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WEEDS! Paul Benda Argonne Garden Club May 2013. 2 Or rather… The cons outweigh the uses.

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Presentation on theme: "WEEDS! Paul Benda Argonne Garden Club May 2013. 2 Or rather… The cons outweigh the uses."— Presentation transcript:

1 WEEDS! Paul Benda Argonne Garden Club May 2013

2 2 Or rather… The cons outweigh the uses.

3 Why are some plants weeds? Most noxious weeds are of Eurasian origin. – Introduced for forage, erosion control, wildlife (Crownvetch). Culinary uses (Garlic mustard). – Accidental contamination of cereal grain supplies (Canada Thistle, Velvetleaf). – Many not considered “weeds” back home (Purslane). Grow early/late compared to natives/crops. Able to grow well where other plants cannot. No major pests, diseases. No major economic uses, just damage. 3

4 Some Useful Weeds Creeping Charlie, Gill-over-the-ground – Glechoma hederacea, perennial, mint family. Beer clarifier & preservative, predates hops. Herbal tea. Cooked & fresh leaf. Leaves high in Vitamin C. Groundcover. Brittle stems root easily. 4

5 Some Useful Weeds Dandelion – Taraxacum officinale, perennial, lettuce family. Single plant can make over 5000 seeds/year. Leaves usually cooked, high in vitamins, minerals. Wine from flowers. Root tea is digestive tonic and diuretic. Roots resist shallow weeding. 5

6 Some Useful Weeds Lambs Quarters – Chenopodium album, annual, beet family. Important food plant in ancient Europe & modern India. Nutritious leaves raw or cooked, similar to spinach. Seeds nutritious, similar to Quinoa. 6

7 Some Useful Weeds Purslane – Portulaca oleracea, annual, purslane (moss rose) family. Widely eaten in Europe & Mexico - nutritious leaves raw or cooked, high in vitamins, Omega-3 fatty acids. Very drought tolerant, can switch to CAM. – Traps CO2 at night, – Converts to malic acid then glucose in day. – Morning picked leaves the most sour. 7

8 Weed Propagation: Roots & Stems Mainly perennials. Very hard to control due to extensive underground reserves. Root: Crownvetch, Canada thistle, bindweed. – Roots may go over 10 feet down. Stem: creeping charlie, quackgrass. – Weave into turf, among cultivated plants. 8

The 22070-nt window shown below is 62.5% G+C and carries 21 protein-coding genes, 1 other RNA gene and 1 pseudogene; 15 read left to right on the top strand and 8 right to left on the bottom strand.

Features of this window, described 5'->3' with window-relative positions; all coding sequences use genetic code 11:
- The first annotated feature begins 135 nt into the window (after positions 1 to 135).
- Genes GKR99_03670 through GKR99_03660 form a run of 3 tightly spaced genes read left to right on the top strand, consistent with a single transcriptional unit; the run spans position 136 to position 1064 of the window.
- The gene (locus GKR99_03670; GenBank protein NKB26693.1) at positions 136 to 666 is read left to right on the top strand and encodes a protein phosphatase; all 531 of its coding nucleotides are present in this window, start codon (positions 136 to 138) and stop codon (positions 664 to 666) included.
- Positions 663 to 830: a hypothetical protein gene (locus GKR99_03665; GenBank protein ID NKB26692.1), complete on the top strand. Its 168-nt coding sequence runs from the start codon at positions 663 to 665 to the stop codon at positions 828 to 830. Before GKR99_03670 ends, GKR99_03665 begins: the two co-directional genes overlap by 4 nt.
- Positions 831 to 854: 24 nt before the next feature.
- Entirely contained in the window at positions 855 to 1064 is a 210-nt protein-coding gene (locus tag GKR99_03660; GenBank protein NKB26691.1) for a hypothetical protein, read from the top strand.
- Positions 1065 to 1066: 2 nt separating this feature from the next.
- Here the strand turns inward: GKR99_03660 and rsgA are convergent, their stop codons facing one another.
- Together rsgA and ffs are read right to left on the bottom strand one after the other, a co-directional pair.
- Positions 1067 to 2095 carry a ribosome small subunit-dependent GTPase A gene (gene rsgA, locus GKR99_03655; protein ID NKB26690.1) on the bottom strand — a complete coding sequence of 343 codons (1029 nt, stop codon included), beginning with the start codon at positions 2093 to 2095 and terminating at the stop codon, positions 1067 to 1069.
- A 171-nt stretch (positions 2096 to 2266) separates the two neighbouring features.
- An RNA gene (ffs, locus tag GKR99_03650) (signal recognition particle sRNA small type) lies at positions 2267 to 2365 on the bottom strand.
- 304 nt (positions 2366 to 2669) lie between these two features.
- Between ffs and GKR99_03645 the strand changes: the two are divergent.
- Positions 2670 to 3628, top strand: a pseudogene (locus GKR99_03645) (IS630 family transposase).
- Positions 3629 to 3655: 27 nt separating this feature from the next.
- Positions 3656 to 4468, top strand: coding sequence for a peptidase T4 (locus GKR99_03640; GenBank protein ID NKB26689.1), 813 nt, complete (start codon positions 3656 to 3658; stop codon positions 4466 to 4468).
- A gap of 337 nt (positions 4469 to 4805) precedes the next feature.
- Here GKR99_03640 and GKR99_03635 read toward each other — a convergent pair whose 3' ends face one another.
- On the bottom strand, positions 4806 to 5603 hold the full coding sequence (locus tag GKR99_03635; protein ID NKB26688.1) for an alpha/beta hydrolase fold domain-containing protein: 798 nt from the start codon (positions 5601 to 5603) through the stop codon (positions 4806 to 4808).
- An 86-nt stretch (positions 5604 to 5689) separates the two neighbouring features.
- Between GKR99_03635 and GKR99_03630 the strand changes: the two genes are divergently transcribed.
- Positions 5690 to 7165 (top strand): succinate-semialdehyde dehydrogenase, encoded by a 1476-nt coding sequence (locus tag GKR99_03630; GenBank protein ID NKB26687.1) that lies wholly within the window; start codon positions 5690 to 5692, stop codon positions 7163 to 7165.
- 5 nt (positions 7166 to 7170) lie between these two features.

9 Weed Propagation: Seeds Mainly annuals/biennials. Fast growing early in season (cool season). Produce thousands of seeds, usually wind dispersed. Seeds may last to years (up to 100 years) in soil. Plenty of seedy perennial weeds (Thistles). “One years seeding makes seven years weeding.” 9

10 The Nastiest Weeds of Argonne Subject to debate by area & gardener. Crownvetch Canada thistle Spotted spurge & purslane Prickly lettuce & dandelion Bindweed Creeping Charlie Quackgrass, orchardgrass & crabgrass. Add yours here… 10

11 The Nastiest at Argonne: Crownvetch Coronilla varia, perennial, bean family. Imported from Europe for erosion control. Extensively planted by US & state government on mine spoils, highway embankments. Roots grow over 10 feet. Seeds last 15 years in soil. 11

12 The Nastiest at Argonne: Canada Thistle Cirsium arvense, perennial, lettuce family. Vast root system stores nutrients. Repeated pulling/mowing to deplete reserves. Prolific seed producer: wind dispersal. 12

13 The Nastiest at Argonne: Spotted or Prostrate Spurge Euphorbia maculata, annual, spurge family. Native to N America. Stems fragile, milky sap irritating to skin. Strong fibrous roots, hard to pull. 13

14 The Nastiest at Argonne: Prickly Lettuce Latuca serriola, annual/biennial. Extensive brittle tap root. High seed production: wind. Gets very spiny with age. Bitter milky sap is soporific and analgesic. 14

15 The Nastiest at Argonne: Bindweed Convolvulus arvensis, perennial, Morning Glory family. Extensive brittle root system. Major agricultural weed. Choking vine produces seed. 15

16 The Nastiest at Argonne: Grasses Quackgrass: creeping perennial, extensive brittle root system. Orchardgrass: bunching perennial, very tough. Crabgrass: warm annual, brittle stems. 16

17 Weed Control: Methods Cultivation, weeding, pulling Trenching, edging Mulch, covering Mowing Chemicals Fire 17

18 Weeding Tools Cultivation: hoe, cultivators. Digging: weeders, trowels, spades, pitchforks. Trenching, edging: flat spades, edgers. 18

19 Hand Pulling is… Labor Intensive …but very effective. 19

20 Weed Control: Edging and Trenching Edging: clean look, best for turfgrasses. Trenching: best for crownvetch, bindweed, quackgrass, orchardgrass. 20

21 Weed Control: Mulching 21

22 Don’t give up! 22

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